Scollay added, "Stabilizing bad lower fractures can help stop the horse from trying to 'shake off the foot.' Don't feel like if you don't have all the expensive toys that you can't do this. PVC makes a wonderful stabilizer. And it's essential to have attending veterinarians on the grounds when their clients' horses are running," she asserted. "You can do the best triage in the world, but if no one's there to get the horse, then it's not good for him."

Kunz noted that apprentice riders might inadvertently worsen injuries by not recognizing them as quickly as more experienced riders. Also, while treating the injury is the veterinarian's responsibility, the jockey is "first on the scene" and will often play a role in the severity of the injury.

When to Pull the Horse?
The best way to avoid injury, of course, is time spent on pre-race inspections. This can be a difficult and thankless part of the job.

"Any groom can make a horse lame," said Scollay. "Especially a lame groom! A horse also can look lame when restrained by the pony. If the jockey says he feels something's 'off,' give the horse a chance to warm up away from the pony and then evaluate the horse."

This touched off a discussion on how a veterinarian works with a jockey to handle a possible unsoundness issue, with some instances where a jockey might want to call a horse unsound rather than ride it for whatever reason. "If the horse is older and moves funny all the time, that's the trainer's issue," Scollay said. "But I won't say the horse is lame if I don't see it.

"But there's also things the jockey might be able to feel that I can't see," she stated. "I have made it clear to riders that they <I>have<I> to tell me if they feel something subtle."

When the horse has trouble in the gate, both veterinarians recommended backing the horse out (if he isn't caught), checking him over, and giving him a few minutes to "reset," jog, and re-enter the gate if he's not hurt so he doesn't run his race in the gate.

"If it's not an injury situation, the stewards make the call," Scollay said.

Risk and liability are big concerns in racing, particularly in very visible situations with thousands of spectators. Some attendees strongly recommended that track veterinarians keep their own malpractice insurance in addition to the track's policy.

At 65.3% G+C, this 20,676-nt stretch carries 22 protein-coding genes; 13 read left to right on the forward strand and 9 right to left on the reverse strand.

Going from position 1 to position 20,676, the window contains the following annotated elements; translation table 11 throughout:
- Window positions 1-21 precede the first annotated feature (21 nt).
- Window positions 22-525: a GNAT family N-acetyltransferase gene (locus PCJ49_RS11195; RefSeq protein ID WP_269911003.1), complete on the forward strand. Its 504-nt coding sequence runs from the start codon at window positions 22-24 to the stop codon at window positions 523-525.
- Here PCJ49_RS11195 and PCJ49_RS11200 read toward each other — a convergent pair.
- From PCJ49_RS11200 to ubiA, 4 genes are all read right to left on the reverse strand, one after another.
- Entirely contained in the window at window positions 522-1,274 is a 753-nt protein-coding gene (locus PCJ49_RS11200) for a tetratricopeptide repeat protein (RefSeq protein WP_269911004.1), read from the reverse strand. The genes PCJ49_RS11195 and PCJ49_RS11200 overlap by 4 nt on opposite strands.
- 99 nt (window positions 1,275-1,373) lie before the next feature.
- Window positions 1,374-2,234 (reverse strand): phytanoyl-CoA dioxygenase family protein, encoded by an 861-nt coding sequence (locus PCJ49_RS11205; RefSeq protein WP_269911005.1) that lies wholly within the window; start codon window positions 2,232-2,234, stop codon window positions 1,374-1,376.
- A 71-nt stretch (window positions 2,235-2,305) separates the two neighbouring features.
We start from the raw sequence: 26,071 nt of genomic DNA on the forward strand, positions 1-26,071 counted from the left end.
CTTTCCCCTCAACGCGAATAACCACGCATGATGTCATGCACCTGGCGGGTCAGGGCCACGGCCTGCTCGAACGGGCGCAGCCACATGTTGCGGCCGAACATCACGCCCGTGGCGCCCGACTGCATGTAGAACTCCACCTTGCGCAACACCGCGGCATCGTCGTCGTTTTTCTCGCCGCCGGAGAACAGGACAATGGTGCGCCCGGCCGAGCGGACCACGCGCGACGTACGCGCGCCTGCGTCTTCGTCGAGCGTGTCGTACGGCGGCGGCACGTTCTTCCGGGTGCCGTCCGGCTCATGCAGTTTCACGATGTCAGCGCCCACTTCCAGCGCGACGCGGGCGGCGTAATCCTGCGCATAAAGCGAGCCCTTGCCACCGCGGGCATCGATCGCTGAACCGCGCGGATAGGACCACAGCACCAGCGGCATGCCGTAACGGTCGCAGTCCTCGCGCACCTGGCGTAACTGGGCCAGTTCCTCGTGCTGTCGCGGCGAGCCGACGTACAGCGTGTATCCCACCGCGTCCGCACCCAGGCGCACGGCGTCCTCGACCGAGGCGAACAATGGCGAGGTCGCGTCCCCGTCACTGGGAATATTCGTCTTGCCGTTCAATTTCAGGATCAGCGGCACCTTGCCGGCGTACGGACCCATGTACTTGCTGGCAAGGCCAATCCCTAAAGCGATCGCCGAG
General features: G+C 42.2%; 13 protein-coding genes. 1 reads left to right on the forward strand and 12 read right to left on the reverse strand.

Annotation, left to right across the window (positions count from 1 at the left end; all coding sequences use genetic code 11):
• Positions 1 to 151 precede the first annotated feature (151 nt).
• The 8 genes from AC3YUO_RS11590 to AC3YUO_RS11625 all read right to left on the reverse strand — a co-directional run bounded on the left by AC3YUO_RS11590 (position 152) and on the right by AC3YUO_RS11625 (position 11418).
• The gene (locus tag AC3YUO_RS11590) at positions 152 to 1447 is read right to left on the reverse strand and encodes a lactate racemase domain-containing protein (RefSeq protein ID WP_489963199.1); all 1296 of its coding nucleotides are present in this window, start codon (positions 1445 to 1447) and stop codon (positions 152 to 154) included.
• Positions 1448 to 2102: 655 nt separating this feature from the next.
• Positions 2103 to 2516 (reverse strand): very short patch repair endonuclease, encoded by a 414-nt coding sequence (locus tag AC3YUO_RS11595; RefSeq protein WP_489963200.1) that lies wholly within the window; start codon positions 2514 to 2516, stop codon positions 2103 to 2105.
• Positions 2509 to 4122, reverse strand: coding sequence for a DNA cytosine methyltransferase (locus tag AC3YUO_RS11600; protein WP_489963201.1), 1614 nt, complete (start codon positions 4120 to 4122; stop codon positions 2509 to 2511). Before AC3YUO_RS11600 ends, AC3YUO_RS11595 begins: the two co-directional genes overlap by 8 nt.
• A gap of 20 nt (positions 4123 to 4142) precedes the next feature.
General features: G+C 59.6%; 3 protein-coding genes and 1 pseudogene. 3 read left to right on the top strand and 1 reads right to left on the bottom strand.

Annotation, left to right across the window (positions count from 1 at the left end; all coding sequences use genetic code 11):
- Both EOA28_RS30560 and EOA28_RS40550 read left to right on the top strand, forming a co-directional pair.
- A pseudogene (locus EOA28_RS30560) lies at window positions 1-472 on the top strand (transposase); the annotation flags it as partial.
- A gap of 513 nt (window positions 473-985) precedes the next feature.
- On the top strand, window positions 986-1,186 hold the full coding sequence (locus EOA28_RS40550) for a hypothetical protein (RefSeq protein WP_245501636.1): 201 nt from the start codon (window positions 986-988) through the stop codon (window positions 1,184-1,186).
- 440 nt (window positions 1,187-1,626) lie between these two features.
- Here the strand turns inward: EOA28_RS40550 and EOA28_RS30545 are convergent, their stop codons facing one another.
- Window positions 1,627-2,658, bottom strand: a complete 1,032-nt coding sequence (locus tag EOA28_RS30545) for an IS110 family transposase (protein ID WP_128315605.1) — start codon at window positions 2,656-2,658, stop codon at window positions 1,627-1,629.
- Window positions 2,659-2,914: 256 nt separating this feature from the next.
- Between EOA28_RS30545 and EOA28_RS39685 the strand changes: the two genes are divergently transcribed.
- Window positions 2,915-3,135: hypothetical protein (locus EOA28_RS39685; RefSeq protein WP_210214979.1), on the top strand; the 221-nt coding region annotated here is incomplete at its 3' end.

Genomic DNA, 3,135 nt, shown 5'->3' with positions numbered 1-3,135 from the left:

"As soon as the horse is off the track, it's the attending veterinarian's responsibility," said Scollay. During emergency treatment/stabilization, she said, the veterinarian is responsible for anyone getting hurt. "The horse's value might be high, but it's set. There is an increased risk of human injury when working with an injured horse and as the veterinarian on scene, I may not have the opportunity to choose who will be assisting me in these situations. You may be training people while you are addressing the needs of the horse," she said.

"When I have an overheated horse, I'll usually check on him the next day and talk to the trainer about prevention (i.e., running the horse at night or in cooler regions), but keep him off the vet's unsoundness list," Scollay said.

Kunz described light-weight sheets commonly used to treat burn victims that she has used with great success in overheated horses. "Often the horse looks crampy first, kicking out a bit. You put these sheets in cold water, then on the horse. They work really quickly and stay cold for a long time."

About the Author

Christy M. West

Christy West has a BS in Equine Science from the University of Kentucky, and an MS in Agricultural Journalism from the University of Wisconsin-Madison.